I spent a lot of time in the late '90s expanding my classic gaming exposure with emulation and compilations. This collection stood out not just to relive Atari games of my childhood but more importantly to finally play the arcade version of Battlezone I missed out on. I was amazed it originally came out in 1980.
Castlevania: Symphony of the Night (Playstation)
There was some fear at the time that 2d games would die out but we ended up getting one of the best ones ever in 1997. I also finally acquired Rondo of Blood on PC Engine CD in that era and it was the best traditional Castlevania I had played.
Elemental Gearbolt (Playstation)
I thought its predecessor, Project: Horned Owl, was underrated, and Gearbolt was an overall improvement. The handdrawn sprites, orchestral soundtrack, and fantasy theme made this stand out in the light gun genre.
Vandal Hearts (Playstation)
I wasn’t big on SRPGs but this one really clicked with me.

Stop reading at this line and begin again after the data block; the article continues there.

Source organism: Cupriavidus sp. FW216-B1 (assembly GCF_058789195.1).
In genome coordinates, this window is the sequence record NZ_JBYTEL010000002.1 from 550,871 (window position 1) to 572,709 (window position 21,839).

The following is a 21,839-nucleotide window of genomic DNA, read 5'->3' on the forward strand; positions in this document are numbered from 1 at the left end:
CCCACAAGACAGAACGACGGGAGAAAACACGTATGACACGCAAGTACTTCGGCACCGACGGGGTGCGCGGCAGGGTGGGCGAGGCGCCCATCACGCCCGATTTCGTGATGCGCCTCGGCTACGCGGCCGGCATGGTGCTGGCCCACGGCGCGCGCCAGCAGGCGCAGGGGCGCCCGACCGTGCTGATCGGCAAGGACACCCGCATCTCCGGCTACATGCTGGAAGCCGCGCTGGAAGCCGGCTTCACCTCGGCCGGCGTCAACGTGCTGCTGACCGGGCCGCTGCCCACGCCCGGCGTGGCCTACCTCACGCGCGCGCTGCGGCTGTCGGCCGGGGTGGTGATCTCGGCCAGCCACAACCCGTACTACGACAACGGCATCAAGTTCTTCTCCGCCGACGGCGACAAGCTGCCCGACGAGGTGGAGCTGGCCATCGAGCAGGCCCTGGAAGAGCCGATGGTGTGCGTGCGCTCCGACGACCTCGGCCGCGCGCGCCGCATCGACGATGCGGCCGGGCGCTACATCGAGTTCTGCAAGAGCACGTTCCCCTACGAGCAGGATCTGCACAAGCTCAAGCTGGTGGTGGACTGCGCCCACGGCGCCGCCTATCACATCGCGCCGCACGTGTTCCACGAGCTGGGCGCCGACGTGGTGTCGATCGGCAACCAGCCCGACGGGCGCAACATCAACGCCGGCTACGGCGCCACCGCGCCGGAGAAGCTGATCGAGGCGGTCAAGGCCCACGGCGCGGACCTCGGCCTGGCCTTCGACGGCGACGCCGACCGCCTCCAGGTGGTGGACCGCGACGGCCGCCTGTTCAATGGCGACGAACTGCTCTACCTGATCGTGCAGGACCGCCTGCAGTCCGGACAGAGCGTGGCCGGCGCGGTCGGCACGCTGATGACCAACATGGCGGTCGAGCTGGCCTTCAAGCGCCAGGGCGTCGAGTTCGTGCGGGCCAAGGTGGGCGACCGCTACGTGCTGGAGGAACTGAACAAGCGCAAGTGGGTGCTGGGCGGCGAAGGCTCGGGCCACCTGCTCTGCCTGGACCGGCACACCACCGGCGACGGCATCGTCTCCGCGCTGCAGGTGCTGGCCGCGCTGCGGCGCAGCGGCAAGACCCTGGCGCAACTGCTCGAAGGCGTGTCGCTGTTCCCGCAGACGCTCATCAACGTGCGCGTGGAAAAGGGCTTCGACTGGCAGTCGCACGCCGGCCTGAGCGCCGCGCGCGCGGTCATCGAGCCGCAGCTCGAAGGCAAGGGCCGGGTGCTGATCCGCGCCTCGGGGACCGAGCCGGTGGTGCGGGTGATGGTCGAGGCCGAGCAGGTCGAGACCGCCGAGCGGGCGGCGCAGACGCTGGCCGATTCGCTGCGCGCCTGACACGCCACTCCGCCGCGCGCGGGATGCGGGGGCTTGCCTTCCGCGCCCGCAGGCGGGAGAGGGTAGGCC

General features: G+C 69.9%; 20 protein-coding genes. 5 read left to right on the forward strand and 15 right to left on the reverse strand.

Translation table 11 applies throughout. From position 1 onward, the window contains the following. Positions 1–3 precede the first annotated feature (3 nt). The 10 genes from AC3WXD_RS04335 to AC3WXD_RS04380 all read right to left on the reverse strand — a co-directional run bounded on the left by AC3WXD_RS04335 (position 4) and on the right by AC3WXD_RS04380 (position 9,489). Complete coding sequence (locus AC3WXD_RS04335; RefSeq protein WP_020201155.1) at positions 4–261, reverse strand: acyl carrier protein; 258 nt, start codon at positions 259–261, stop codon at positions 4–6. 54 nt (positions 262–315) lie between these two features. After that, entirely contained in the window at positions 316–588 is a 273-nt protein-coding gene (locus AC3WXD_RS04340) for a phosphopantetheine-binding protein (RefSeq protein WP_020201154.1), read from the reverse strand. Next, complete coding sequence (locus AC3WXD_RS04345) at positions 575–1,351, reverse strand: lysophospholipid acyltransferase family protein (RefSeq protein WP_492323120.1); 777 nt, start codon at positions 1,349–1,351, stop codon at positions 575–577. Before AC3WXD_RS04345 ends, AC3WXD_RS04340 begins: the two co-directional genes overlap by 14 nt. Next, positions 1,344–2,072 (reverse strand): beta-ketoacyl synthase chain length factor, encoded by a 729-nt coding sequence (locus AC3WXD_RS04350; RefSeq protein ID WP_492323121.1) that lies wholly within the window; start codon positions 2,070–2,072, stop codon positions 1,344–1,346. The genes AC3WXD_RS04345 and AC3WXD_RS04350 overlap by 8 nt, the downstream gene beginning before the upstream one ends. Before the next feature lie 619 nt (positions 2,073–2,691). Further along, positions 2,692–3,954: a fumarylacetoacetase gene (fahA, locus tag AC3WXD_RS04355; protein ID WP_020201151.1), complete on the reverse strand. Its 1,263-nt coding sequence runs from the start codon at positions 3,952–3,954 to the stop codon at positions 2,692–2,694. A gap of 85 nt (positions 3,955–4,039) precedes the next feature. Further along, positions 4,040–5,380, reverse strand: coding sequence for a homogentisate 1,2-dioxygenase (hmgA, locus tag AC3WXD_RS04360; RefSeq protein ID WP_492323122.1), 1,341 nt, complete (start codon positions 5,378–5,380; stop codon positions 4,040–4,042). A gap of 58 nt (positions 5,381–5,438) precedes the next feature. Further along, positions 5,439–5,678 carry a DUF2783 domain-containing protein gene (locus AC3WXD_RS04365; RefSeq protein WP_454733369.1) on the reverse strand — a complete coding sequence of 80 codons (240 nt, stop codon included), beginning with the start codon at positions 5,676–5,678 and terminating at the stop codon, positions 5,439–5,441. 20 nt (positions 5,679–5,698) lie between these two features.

Panzer Dragoon Saga (Saturn)
I was a fan of the Panzer Dragoon shooters but Saga took the franchise to new heights. This still stands out for its art style, battle system, and replayability. It’s just a shame so few people got to play it.
The Legend of Zelda: Ocarina of Time (Nintendo 64)
While I find its fanboys obnoxious, I don’t let them diminish the game for me. I loved the series since the first NES game and this was an excellent evolution in 3d action-adventures.
Tenchu: Stealth Assassins (Playstation)
Metal Gear Solid hogged most of the stealth game hype in 1998 but I felt Tenchu and Thief were superior games from a gameplay standpoint making a more full use of 3d space and having more freedom to tackle situations.
Thief: The Dark Project (PC)
System Shock (PC)